Fresh off of pulling out of Southeast Asia, Uber CEO Dara Khosrowshahi is confident that he can win in all the other markets the company is continuing to operate in.
“India, Middle East, Africa, etc., we are going to be, I believe, the winning player in those markets and we’re going to control our own destiny,” Khosrowshahi told Recode at last week’s Code Conference.
But winning in those markets won’t be easy, especially as Uber has to contend with its former foe, Didi, around the globe.
Though Uber will be competing head to head with strong local competitors like Ola in India and Careem in the Middle East and Africa, few other companies have as global a reach as Uber and Didi right now.
Backed with a seemingly endless war chest of funding, Didi has not only launched proxy wars against Uber through investments in many of its international competitors — including both Ola and Careem — the company has also physically launched in Mexico, Uber’s third-largest market.
Selling its Southeast Asian operations to Grab as well as its earlier deal with Russian competitor Yandex.Taxi has certainly freed up some resources for Uber, which saw a profitable first quarter after gaining a combined $2.9 billion from those mergers.
Uber global presence
That initial launch in Mexico came just a few months after Didi acquired Brazilian ride-hail company 99 and placed one of its top executives at the helm of the company. That makes Latin America the backdrop of the second ground war the two will be engaged in since Didi vanquished the U.S. ride-hail player in China in 2016.
That said, Didi is facing threats on the home front from Chinese delivery company Meituan, which recently launched a ride-share service.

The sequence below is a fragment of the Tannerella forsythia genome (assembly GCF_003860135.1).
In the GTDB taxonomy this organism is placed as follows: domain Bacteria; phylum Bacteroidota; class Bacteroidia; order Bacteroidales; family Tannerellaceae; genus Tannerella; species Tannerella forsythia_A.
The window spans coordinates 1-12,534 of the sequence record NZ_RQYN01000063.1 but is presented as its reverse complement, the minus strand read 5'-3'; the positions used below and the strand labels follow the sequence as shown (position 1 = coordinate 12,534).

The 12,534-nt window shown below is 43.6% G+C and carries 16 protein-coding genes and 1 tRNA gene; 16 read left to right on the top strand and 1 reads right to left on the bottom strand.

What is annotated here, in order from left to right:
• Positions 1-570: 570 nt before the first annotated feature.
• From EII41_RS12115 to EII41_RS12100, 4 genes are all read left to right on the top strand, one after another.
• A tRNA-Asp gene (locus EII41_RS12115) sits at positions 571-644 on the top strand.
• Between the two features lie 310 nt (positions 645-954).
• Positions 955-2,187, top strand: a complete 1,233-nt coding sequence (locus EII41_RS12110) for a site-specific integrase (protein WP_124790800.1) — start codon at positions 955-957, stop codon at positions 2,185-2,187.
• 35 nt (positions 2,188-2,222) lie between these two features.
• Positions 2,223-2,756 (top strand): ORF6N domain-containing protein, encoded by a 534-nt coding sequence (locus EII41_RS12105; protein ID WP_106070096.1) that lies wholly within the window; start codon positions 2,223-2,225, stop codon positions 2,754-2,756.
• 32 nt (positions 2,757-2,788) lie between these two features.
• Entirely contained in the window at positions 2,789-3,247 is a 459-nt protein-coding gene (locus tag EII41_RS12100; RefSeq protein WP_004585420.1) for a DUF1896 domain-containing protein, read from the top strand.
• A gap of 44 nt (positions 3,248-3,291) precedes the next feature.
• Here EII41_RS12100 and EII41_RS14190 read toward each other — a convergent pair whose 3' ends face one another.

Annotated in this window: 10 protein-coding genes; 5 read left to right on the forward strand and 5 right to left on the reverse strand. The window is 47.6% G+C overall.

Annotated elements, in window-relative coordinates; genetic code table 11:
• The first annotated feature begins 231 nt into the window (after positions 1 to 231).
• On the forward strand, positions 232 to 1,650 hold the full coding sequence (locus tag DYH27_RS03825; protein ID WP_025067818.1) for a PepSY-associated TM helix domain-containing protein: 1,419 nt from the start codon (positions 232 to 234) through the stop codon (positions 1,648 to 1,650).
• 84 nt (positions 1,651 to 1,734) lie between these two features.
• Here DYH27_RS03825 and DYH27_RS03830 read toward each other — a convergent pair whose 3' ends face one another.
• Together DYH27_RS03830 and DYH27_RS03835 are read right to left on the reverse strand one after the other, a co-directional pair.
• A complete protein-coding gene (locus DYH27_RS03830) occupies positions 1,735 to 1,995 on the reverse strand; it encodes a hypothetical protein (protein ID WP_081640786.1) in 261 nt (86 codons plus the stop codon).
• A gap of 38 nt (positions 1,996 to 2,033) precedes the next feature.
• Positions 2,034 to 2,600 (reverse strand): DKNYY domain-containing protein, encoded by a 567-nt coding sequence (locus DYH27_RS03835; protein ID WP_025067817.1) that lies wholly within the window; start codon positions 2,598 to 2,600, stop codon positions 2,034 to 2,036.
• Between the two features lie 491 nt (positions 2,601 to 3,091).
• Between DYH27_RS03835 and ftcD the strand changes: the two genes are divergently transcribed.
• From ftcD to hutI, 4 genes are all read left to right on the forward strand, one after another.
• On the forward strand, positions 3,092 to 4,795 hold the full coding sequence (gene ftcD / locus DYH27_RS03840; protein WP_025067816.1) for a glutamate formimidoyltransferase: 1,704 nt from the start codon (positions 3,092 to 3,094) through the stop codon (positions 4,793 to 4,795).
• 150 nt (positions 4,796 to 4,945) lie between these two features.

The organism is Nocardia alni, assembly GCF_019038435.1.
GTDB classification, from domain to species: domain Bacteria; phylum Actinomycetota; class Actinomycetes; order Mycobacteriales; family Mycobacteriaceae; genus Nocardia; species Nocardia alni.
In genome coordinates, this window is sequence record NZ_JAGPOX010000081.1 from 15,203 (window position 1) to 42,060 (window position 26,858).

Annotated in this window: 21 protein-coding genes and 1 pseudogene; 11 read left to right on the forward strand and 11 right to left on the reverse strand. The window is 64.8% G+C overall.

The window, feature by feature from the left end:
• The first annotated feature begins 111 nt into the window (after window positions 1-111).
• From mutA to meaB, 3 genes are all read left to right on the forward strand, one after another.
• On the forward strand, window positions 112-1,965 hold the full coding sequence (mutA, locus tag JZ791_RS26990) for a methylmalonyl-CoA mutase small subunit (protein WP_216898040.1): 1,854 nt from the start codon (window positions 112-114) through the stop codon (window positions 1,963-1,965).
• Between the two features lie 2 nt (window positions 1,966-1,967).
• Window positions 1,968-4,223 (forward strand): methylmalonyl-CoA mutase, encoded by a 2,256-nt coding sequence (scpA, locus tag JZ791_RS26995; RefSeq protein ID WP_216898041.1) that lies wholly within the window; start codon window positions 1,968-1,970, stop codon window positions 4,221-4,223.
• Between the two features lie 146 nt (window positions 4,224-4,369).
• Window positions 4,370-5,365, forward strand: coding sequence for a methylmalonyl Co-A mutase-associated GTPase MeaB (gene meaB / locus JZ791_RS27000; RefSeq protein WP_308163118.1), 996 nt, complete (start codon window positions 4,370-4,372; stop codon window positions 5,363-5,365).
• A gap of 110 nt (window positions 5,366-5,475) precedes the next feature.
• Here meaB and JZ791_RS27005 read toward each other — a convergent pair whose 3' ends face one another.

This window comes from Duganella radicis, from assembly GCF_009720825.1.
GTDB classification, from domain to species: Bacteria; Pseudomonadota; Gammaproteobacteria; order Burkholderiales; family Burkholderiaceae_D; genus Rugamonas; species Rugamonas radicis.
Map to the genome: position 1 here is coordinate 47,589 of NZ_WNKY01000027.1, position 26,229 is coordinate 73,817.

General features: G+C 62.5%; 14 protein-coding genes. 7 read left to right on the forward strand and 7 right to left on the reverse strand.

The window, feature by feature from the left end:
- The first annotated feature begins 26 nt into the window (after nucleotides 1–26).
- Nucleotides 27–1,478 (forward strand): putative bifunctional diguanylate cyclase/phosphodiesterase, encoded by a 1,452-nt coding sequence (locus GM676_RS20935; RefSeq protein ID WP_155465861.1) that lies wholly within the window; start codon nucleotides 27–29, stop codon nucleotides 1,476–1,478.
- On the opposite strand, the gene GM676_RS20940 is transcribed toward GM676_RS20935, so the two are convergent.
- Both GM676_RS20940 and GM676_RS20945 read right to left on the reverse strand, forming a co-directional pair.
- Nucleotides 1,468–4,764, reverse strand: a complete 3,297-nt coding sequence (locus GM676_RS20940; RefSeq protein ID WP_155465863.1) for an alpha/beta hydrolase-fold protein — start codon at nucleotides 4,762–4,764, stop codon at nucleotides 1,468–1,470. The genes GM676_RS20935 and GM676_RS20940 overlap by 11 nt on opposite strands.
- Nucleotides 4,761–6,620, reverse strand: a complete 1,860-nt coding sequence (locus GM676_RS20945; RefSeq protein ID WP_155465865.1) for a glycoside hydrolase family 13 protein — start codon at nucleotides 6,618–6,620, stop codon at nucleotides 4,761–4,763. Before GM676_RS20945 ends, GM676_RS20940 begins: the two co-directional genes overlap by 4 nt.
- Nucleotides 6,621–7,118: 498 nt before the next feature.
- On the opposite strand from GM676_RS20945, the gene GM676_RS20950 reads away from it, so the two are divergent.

From the outside, there’s been a major shift in international strategy for both companies. Uber’s and Didi’s strategies, in fact, look more similar every day. Today, those strategies entail a combination of investments in local players and physical operations in markets where the companies feel they could win or there isn’t an obvious existing player to work with.
Didi, for its part, was among the champions of the hyperlocal strategy, and believed — alongside Southeast Asia’s Grab and Ola — that the home-field advantage would reign supreme. That strategy won out in China when the company bought Uber’s operations in the country.
Didi global presence
But as early as 2015, Didi began dipping its toes in international waters through investments in companies like Lyft, Grab and, later, Taxify. Didi’s launch in Mexico is an example of the biggest departure from its original strategy.
Uber’s strategy, on the other hand, was initially to expand quickly and put boots on the ground in every market.
Now, as the company prepares to go public and is cutting its losses, Uber has had to whittle down its international footprint. After pulling out of China, the company then folded its operations in Russia and now Southeast Asia.
Uber is still reaping benefits from those markets through stakes in the homegrown competitors, however.
Through its proxy wars and investments in other players, Uber and Didi are taking each other on in some form or another in nearly every country.
This article originally appeared on Recode.net.